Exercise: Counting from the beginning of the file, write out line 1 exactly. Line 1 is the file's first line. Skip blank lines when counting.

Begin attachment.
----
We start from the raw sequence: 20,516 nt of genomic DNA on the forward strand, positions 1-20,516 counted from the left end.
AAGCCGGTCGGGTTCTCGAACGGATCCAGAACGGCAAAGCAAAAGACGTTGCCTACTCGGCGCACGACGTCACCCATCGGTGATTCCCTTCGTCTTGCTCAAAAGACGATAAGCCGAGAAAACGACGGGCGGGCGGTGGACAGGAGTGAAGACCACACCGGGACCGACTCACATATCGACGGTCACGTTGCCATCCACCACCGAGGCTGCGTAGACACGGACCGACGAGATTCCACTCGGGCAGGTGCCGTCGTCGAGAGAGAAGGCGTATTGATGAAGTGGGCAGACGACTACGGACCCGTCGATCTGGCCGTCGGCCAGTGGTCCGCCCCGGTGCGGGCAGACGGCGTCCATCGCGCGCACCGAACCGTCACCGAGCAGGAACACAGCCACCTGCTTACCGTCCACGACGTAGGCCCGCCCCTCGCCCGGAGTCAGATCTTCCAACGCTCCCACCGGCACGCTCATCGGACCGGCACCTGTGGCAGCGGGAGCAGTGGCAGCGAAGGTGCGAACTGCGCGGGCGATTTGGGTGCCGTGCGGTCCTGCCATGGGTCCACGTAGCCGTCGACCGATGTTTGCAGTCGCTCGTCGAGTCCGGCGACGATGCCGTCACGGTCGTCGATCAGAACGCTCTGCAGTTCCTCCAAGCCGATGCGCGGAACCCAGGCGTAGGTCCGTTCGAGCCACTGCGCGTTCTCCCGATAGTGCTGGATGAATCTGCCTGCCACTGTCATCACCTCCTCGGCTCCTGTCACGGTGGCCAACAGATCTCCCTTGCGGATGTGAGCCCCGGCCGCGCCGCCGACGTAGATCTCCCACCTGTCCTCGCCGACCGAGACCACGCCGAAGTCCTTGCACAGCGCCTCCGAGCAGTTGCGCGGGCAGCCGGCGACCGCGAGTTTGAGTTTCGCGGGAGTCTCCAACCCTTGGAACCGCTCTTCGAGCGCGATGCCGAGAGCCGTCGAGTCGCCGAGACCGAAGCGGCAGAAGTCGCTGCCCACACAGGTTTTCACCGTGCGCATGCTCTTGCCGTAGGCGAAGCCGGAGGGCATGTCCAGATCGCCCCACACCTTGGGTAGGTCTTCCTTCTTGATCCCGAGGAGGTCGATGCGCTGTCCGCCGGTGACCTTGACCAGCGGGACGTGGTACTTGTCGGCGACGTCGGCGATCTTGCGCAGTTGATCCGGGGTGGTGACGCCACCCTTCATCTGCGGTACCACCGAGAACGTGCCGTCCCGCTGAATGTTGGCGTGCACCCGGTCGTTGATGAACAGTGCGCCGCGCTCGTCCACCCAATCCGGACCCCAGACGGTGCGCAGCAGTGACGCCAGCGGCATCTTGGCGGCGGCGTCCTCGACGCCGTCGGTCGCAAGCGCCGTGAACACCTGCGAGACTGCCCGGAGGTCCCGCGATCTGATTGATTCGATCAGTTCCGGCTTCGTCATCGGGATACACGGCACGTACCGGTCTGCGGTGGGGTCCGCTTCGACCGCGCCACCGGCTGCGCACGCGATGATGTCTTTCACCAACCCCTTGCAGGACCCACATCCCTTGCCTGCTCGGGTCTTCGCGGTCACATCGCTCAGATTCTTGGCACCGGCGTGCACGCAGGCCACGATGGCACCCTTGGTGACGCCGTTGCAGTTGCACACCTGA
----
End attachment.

We start from the raw sequence: 20,516 nt of genomic DNA on the forward strand, positions 1-20,516 counted from the left end.